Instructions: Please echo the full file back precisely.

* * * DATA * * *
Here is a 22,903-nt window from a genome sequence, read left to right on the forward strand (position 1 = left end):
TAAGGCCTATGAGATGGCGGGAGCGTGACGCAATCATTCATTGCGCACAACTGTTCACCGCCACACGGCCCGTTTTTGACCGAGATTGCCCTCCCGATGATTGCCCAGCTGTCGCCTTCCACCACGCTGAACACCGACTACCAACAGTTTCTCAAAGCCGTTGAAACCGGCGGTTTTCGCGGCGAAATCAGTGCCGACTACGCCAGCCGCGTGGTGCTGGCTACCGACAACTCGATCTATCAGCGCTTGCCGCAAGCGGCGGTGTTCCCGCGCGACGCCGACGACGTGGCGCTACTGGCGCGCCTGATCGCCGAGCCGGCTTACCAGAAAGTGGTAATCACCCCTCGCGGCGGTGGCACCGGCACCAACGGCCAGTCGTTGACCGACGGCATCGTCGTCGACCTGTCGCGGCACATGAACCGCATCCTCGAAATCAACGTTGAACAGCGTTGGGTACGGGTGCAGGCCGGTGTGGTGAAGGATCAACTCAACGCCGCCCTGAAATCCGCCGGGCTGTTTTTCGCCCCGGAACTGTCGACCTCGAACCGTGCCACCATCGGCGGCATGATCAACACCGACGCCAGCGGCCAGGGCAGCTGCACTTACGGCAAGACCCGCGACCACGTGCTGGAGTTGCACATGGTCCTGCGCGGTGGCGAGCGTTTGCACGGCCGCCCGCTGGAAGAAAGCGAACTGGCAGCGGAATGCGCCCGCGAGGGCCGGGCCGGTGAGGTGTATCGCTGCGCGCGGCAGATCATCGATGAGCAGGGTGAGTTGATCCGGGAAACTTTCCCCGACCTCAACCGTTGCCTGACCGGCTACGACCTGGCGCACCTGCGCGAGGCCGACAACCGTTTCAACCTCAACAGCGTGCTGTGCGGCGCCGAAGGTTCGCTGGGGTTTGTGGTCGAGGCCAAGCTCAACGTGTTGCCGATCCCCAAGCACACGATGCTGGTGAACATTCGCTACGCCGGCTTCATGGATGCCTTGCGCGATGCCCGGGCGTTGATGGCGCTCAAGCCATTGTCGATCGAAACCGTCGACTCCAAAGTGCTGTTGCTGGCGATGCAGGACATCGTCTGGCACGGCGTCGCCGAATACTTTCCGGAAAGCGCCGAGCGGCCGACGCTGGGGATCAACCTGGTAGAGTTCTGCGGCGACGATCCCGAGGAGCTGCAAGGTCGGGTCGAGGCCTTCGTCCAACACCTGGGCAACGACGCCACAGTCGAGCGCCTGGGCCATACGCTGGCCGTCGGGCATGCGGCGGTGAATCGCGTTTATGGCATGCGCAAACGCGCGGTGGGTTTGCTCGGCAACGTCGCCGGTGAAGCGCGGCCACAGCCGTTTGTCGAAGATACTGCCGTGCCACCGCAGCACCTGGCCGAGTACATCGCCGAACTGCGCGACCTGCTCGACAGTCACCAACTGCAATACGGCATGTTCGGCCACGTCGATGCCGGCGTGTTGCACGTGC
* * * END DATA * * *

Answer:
Here is a 22,903-nt window from a genome sequence, read left to right on the forward strand (position 1 = left end):
TAAGGCCTATGAGATGGCGGGAGCGTGACGCAATCATTCATTGCGCACAACTGTTCACCGCCACACGGCCCGTTTTTGACCGAGATTGCCCTCCCGATGATTGCCCAGCTGTCGCCTTCCACCACGCTGAACACCGACTACCAACAGTTTCTCAAAGCCGTTGAAACCGGCGGTTTTCGCGGCGAAATCAGTGCCGACTACGCCAGCCGCGTGGTGCTGGCTACCGACAACTCGATCTATCAGCGCTTGCCGCAAGCGGCGGTGTTCCCGCGCGACGCCGACGACGTGGCGCTACTGGCGCGCCTGATCGCCGAGCCGGCTTACCAGAAAGTGGTAATCACCCCTCGCGGCGGTGGCACCGGCACCAACGGCCAGTCGTTGACCGACGGCATCGTCGTCGACCTGTCGCGGCACATGAACCGCATCCTCGAAATCAACGTTGAACAGCGTTGGGTACGGGTGCAGGCCGGTGTGGTGAAGGATCAACTCAACGCCGCCCTGAAATCCGCCGGGCTGTTTTTCGCCCCGGAACTGTCGACCTCGAACCGTGCCACCATCGGCGGCATGATCAACACCGACGCCAGCGGCCAGGGCAGCTGCACTTACGGCAAGACCCGCGACCACGTGCTGGAGTTGCACATGGTCCTGCGCGGTGGCGAGCGTTTGCACGGCCGCCCGCTGGAAGAAAGCGAACTGGCAGCGGAATGCGCCCGCGAGGGCCGGGCCGGTGAGGTGTATCGCTGCGCGCGGCAGATCATCGATGAGCAGGGTGAGTTGATCCGGGAAACTTTCCCCGACCTCAACCGTTGCCTGACCGGCTACGACCTGGCGCACCTGCGCGAGGCCGACAACCGTTTCAACCTCAACAGCGTGCTGTGCGGCGCCGAAGGTTCGCTGGGGTTTGTGGTCGAGGCCAAGCTCAACGTGTTGCCGATCCCCAAGCACACGATGCTGGTGAACATTCGCTACGCCGGCTTCATGGATGCCTTGCGCGATGCCCGGGCGTTGATGGCGCTCAAGCCATTGTCGATCGAAACCGTCGACTCCAAAGTGCTGTTGCTGGCGATGCAGGACATCGTCTGGCACGGCGTCGCCGAATACTTTCCGGAAAGCGCCGAGCGGCCGACGCTGGGGATCAACCTGGTAGAGTTCTGCGGCGACGATCCCGAGGAGCTGCAAGGTCGGGTCGAGGCCTTCGTCCAACACCTGGGCAACGACGCCACAGTCGAGCGCCTGGGCCATACGCTGGCCGTCGGGCATGCGGCGGTGAATCGCGTTTATGGCATGCGCAAACGCGCGGTGGGTTTGCTCGGCAACGTCGCCGGTGAAGCGCGGCCACAGCCGTTTGTCGAAGATACTGCCGTGCCACCGCAGCACCTGGCCGAGTACATCGCCGAACTGCGCGACCTGCTCGACAGTCACCAACTGCAATACGGCATGTTCGGCCACGTCGATGCCGGCGTGTTGCACGTGC